To put it even further into perspective, this means that 0.35% of all high school football players see their name on the roster of an NFL team. Really, Biff never had a chance.
But Biff Loman’s original problem is one that high school students of any century can likely relate to: a failing math grade. Math was never more than an annoyance for me in high school, but I can imagine that if I’d been any kind of athlete and had the pressure to excel at sports as well as school, I would’ve been doing much worse. The balance that many high school athletes have to strike between their grades and their sport is the downfall of many. Oftentimes, high schools set GPA minimums that athletes can’t fall below without getting put on academic probation and losing their athletic privileges.
Biff’s struggle to succeed in the adult world after high school football stardom was due in part to his father’s unrealistic, delirious expectations for success that run throughout the play, but also due to his failure to balance school and sport.
The moral of this blog post: math is difficult, football is difficult, and balance is everything.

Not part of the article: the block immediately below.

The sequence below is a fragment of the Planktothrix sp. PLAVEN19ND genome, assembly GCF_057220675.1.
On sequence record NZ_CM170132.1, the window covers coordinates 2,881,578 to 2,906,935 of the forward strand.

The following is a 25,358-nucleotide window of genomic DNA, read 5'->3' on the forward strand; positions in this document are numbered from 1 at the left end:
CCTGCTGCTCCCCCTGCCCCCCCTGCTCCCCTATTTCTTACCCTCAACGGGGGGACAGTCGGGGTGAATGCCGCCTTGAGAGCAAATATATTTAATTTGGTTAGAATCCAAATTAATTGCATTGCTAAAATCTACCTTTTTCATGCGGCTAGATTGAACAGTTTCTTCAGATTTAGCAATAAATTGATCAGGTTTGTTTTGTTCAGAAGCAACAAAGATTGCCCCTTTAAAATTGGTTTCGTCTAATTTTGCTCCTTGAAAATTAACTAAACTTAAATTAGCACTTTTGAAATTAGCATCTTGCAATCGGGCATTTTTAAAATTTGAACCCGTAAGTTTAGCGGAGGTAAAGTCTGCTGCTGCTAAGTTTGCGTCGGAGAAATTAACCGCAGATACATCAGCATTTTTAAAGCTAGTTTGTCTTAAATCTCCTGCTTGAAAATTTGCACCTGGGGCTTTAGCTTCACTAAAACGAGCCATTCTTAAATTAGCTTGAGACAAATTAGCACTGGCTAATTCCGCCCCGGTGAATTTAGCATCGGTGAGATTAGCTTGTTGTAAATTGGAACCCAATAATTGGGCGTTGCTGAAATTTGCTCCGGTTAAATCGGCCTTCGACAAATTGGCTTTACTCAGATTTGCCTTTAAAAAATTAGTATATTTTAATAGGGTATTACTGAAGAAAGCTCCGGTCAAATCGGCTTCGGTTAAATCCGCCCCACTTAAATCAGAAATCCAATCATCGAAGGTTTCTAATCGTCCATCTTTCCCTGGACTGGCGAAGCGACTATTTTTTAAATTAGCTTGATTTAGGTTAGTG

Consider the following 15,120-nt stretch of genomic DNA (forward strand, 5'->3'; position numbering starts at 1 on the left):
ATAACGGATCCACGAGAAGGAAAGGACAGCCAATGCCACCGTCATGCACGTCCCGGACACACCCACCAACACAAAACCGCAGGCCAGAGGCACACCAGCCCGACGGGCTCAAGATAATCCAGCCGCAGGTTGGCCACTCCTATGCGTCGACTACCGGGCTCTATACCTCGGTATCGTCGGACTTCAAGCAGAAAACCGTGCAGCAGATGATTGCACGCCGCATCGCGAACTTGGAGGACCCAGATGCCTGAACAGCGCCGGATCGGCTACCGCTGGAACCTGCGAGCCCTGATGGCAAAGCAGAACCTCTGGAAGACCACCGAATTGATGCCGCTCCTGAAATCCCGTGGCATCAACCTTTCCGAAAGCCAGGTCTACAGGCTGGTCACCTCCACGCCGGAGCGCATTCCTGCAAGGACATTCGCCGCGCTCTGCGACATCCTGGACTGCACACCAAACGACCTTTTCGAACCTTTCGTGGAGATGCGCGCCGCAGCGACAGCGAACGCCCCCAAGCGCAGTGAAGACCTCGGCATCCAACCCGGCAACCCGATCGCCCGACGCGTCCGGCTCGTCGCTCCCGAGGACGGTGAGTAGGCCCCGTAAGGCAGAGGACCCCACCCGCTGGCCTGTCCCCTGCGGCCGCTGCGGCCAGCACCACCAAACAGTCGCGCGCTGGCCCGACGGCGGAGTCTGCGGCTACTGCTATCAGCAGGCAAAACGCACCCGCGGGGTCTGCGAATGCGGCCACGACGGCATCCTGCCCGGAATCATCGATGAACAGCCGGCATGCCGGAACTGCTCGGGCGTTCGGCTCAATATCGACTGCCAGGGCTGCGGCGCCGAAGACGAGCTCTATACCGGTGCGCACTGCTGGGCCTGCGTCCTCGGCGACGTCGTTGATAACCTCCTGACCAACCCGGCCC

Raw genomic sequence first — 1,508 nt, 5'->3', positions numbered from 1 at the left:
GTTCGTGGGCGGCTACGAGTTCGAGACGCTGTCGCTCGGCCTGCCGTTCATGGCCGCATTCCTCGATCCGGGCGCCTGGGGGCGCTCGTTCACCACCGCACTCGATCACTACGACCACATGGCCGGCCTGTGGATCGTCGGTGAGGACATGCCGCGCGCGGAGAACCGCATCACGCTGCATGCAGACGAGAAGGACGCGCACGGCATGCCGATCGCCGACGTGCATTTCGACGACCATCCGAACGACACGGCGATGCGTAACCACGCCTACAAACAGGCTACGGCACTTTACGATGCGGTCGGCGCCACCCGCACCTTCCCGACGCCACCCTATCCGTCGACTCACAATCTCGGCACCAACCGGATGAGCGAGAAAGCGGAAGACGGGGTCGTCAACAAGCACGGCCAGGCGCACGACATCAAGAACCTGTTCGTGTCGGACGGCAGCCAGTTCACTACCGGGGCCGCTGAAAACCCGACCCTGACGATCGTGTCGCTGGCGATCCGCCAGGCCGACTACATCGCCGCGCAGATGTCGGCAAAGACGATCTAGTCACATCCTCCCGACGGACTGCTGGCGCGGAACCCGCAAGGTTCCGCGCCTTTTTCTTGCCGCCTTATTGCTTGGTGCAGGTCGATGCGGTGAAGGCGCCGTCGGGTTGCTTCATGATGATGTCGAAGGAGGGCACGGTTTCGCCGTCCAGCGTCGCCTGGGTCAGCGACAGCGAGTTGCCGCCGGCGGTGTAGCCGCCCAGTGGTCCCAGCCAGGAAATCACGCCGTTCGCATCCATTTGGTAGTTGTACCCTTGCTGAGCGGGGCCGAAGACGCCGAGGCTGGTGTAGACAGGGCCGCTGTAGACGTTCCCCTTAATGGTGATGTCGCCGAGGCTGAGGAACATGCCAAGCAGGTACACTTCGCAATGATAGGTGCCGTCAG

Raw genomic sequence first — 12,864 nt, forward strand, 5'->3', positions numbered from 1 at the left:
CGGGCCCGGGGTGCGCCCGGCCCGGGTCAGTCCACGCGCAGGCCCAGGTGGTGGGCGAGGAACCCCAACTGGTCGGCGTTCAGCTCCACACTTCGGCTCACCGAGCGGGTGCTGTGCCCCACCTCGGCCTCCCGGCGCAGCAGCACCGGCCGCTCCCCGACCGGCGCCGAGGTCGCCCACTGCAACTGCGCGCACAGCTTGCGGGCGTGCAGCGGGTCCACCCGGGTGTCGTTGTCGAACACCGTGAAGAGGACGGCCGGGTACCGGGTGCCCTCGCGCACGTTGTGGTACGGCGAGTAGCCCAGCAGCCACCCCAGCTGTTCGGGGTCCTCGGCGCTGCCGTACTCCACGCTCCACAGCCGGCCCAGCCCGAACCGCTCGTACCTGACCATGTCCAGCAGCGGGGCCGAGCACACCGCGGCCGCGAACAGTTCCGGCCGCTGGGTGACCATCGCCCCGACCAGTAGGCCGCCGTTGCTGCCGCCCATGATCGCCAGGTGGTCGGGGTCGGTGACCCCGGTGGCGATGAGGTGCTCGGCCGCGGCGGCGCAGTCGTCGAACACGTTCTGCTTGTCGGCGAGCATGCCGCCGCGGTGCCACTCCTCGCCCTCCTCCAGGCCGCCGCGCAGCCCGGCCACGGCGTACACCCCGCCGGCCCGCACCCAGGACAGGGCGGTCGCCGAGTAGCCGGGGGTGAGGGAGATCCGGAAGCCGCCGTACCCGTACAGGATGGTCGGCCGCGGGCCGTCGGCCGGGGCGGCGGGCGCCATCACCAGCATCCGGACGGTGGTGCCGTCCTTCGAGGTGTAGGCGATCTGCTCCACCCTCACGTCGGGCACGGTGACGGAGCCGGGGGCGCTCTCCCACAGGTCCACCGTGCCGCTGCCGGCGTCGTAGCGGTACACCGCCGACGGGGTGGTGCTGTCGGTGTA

By Brianna Arrighi, Artistic Assistant
Death of a Salesman is one of the most successful plays of all time, sure, but it might not have the romance you’re looking for this Valentine’s Day. Fear not- playwright Arthur Miller makes up for it with his own love life, which was famously defined by his marriage to Marilyn Monroe.
According to an excerpt from Christopher Bigsby’s biography on the pair, Miller first met Monroe in 1951 on the set of As Young As You Feel, where the two were introduced and attended a party together a few days later. He praised her acting and encouraged her dreams of becoming a serious actress. Monroe was famously insecure about what people thought of her and his kind words drew her to the young writer. Miller, married to Mary Grace Slattery at the time, returned home “restless” after his brief encounter with the Hollywood bombshell. He grew increasingly distant from his wife, taking up cycling around Brooklyn aimlessly. Despite sensing the “darkness” behind Monroe’s radiance, Miller began meeting the icon regularly in 1955, after Monroe purchased a house in Brooklyn where the two would discreetly bike through Central Park together.